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Can I Seek Pet Custody in My Florida Divorce?


While the term “custody” usually gets discussed in a divorce case involving minor children, many people in Florida consider their pets to be important parts of the family. Accordingly, when spouses own a pet together, the prospect of divorce can raise the issue of pet custody. If you do not own a pet, you might not immediately recognize the seriousness of this topic. Yet for anyone who has a cat or dog in their household, determining who gets to keep the pet often is one of the most contentious matters in a Florida divorce—especially if the couple does not have minor children from the marriage. To be sure, as an article in Psychology Today underscores, “in our society, dogs are often viewed as children.”

So, if you are considering divorce, can you seek pet custody? In short, the answer is no: pets are treated as property, and courts “distribute” pets according to laws of property division. However, we want to provide you with more information about pet ownership and custody for divorce purposes, and to discuss the ways in which Florida law compares to divorce laws in other states.

Learning More About Pet Custody Trends

According to an article from the American Bar Association (ABA), about seven out of ten households in the U.S., or 70 percent, currently own a pet. Indeed, many people who own pets consider themselves to be “pet parents,” and they expect that a court will consider the same factors when determining parental responsibility for kids as they will for the family dog. However, many states do not recognize pets when it comes to making custody determinations in a divorce.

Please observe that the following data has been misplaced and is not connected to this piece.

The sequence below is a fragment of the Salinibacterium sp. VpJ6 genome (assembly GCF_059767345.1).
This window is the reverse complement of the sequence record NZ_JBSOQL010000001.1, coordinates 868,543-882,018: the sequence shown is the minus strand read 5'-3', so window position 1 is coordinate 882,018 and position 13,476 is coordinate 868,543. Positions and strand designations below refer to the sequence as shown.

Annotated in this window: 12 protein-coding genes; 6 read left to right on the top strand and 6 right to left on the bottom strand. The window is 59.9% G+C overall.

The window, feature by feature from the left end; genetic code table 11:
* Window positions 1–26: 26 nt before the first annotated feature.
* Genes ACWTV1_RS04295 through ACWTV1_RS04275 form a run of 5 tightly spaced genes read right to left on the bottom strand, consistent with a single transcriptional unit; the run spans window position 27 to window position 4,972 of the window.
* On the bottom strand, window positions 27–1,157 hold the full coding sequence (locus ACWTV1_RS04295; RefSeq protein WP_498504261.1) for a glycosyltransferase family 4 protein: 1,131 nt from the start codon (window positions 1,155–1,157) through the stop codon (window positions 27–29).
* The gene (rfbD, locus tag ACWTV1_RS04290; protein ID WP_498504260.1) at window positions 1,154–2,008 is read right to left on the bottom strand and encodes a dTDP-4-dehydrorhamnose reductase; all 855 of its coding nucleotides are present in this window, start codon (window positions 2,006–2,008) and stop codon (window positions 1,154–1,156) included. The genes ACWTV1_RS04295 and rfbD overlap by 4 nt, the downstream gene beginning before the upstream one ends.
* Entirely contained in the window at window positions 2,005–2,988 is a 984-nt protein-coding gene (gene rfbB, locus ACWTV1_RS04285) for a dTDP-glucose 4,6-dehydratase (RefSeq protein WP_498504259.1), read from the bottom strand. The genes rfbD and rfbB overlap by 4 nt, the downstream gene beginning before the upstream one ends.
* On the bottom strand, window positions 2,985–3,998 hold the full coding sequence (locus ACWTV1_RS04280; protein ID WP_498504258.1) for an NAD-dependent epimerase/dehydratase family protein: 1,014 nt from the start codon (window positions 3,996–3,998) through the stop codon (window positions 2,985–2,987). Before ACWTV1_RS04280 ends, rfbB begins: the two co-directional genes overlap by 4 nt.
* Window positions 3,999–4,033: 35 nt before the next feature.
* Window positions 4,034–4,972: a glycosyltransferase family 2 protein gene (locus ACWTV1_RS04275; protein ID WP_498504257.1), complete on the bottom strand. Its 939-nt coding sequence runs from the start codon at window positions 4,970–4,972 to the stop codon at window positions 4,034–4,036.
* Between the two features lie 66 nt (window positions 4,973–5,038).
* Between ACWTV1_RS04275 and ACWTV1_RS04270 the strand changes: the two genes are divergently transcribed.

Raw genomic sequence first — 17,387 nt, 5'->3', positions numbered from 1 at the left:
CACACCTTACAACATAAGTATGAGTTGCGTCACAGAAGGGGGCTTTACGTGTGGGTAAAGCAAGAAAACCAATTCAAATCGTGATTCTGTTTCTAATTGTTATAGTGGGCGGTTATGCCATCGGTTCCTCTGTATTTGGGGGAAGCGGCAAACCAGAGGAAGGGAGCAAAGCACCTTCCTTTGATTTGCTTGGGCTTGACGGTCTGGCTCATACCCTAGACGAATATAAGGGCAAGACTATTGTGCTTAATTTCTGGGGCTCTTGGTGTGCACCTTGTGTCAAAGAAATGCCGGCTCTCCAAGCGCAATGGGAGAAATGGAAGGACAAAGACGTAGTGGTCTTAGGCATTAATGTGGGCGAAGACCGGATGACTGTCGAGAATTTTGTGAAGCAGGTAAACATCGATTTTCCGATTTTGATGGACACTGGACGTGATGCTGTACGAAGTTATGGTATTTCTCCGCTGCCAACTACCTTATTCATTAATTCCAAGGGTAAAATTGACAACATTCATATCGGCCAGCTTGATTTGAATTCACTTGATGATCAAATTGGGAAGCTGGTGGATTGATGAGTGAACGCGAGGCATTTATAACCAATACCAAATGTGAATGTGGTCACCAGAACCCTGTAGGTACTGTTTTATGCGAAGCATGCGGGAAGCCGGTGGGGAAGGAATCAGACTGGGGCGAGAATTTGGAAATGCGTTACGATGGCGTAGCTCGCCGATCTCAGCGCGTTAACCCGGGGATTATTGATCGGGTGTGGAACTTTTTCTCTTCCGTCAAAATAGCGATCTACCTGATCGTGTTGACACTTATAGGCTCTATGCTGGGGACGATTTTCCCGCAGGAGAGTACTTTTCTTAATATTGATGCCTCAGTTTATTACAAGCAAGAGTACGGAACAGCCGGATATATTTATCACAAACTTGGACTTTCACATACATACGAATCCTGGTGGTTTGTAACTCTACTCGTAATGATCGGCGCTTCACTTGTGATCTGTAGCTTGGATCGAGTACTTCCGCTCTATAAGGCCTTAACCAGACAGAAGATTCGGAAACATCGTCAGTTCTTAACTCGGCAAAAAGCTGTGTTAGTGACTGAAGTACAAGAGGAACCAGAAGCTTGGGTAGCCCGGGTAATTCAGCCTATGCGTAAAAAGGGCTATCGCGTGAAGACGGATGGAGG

Several states have enacted pet custody laws that range from laws that handle pet custody cases in much the same way as child custody cases, to laws that recognize the need for some kind of custody determination when it comes to pets, yet with an emphasis on distinguishing pets from children in clear ways. In other words, in some states, couples getting divorced can in fact seek pet custody. In other states that recognize some need for pet custody, courts will allow an arrangement that falls somewhere between recognizing pets as family members and recognizing pets as property. States that do not have pet custody laws in any form recognize pets only as property for purposes of determining who gets the pet. Currently, Alaska, California, and Illinois have pet custody laws in place while others are considering them.

Pet Custody in Florida? 

There is no such thing as pet custody in Florida. Instead, pets are treated as property. In the event of a divorce, pets are classified and “distributed,” if appropriate, according to Florida’s property division law (Fla. Stat. § 61.075). In Florida, separate or non-marital property is not divided. This typically includes property acquired prior to the marriage, as well as certain types of property acquired during the marriage. Marital property includes most assets and debts acquired during the marriage.

Accordingly, if you got your pet before you got married and provided all or the majority of financial care for your pet from separate assets during the marriage, the pet may be classified as separate property and you will likely keep the pet. However, if you and your spouse adopted or bought the pet during the marriage, the pet likely will be classified as marital property and will be distributed to the spouses based on the same set of statutory factors used to distribute other marital property.

Contact an Orlando Divorce Lawyer 

If you have questions about pets and divorce, an experienced Orlando divorce attorney can help. Contact Anderson & Ferrin for more information.






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